A Platform that Can Control Various Devices in Synchronization with Music Has Been Opened to the Public

– “Songle Sync” enables large-scale, music-driven multimedia performance via the Internet –

Researchers: Masataka Goto, Prime Senior Researcher, Takahiro Inoue, Technical Staff, Masayasu Ogata, Researcher, and Jun Kato, Researcher, the Information Technology Research Institute


The researchers have developed a production-ready platform that can control mobile devices, PCs, and the Internet of Things (IoT) devices, enabling a bring-your-own-device (BYOD) experience of music-driven multimedia performance via the Internet.

Figure 1
“Songle Sync” a platform that can control hundreds of a variety of devices synchronized with music playback

Figure 2
How to use Songle Sync


Music videos with synchronized sound and video have become commonplace, and a variety of visual effects synchronized with music playback in concert venues are now a frequent sight. However, such music-driven multimedia performances conventionally require dedicated devices or applications that were developed individually, resulting in poor expandability and high costs. Because of this, there has been strong demand to develop technology that enables easy and inexpensive development of music-driven applications, using a lot of various devices connected to the Internet.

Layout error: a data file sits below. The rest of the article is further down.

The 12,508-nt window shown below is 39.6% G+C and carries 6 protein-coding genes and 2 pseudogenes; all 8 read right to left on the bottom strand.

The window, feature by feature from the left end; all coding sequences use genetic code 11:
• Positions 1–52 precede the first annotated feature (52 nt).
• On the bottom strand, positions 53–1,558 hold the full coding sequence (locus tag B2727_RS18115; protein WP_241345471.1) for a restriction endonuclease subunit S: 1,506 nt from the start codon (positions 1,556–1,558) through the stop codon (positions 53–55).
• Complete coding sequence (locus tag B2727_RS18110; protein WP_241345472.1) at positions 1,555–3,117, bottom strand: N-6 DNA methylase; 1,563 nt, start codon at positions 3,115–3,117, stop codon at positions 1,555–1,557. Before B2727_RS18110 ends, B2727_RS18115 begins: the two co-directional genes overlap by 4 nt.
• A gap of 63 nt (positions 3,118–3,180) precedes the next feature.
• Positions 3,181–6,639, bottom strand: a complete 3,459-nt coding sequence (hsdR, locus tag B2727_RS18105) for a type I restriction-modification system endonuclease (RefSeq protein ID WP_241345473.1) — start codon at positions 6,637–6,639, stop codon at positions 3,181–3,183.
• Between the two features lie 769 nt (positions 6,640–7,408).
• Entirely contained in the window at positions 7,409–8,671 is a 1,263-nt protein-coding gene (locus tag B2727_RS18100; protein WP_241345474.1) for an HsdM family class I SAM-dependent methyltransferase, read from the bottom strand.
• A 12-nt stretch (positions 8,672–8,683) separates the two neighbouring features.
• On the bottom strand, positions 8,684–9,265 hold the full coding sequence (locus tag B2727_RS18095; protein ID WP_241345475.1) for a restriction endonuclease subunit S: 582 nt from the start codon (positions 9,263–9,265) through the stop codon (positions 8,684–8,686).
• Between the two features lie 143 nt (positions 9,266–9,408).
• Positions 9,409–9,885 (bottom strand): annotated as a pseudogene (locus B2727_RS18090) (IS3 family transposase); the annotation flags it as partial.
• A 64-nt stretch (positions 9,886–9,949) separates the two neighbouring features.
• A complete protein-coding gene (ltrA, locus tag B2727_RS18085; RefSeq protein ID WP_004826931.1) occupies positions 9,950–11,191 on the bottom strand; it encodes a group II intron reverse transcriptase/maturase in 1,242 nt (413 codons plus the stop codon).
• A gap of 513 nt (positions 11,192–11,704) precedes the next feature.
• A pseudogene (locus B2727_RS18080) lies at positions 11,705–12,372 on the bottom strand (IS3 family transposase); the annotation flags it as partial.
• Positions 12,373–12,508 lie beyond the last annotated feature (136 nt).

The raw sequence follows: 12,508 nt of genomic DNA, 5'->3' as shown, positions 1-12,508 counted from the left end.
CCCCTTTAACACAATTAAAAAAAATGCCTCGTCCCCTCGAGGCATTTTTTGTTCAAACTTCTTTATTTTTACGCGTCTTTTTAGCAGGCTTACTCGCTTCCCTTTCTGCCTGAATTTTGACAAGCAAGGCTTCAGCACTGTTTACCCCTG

Method developed by the AIST researchers

The researchers developed a large-scale web-based platform named “Songle Sync ( https://api.songle.jp/sync ),” which enables programmers to control hundreds of a variety of devices in synchronization with music playback. Using the results of analysis with the previously developed “Songle ( https://songle.jp ),” the researchers developed a technology that can drive multimedia effects in time with music playback by synchronizing smartphones, PCs, and other Internet-connected devices via intermittent compact communications with a Songle Sync server. In addition, they implemented the platform on top of web standard technologies so that a variety of devices can be controlled in a unified way, thereby improving scalability and reducing cost.

Future Research Plans

AIST plans to use this “Internet of Musical Things (IoMT)” technology that controls many mobile devices, PCs, and IoT devices simultaneously in various scenes including live events, shopping malls, and city streets, in cooperation with industry.

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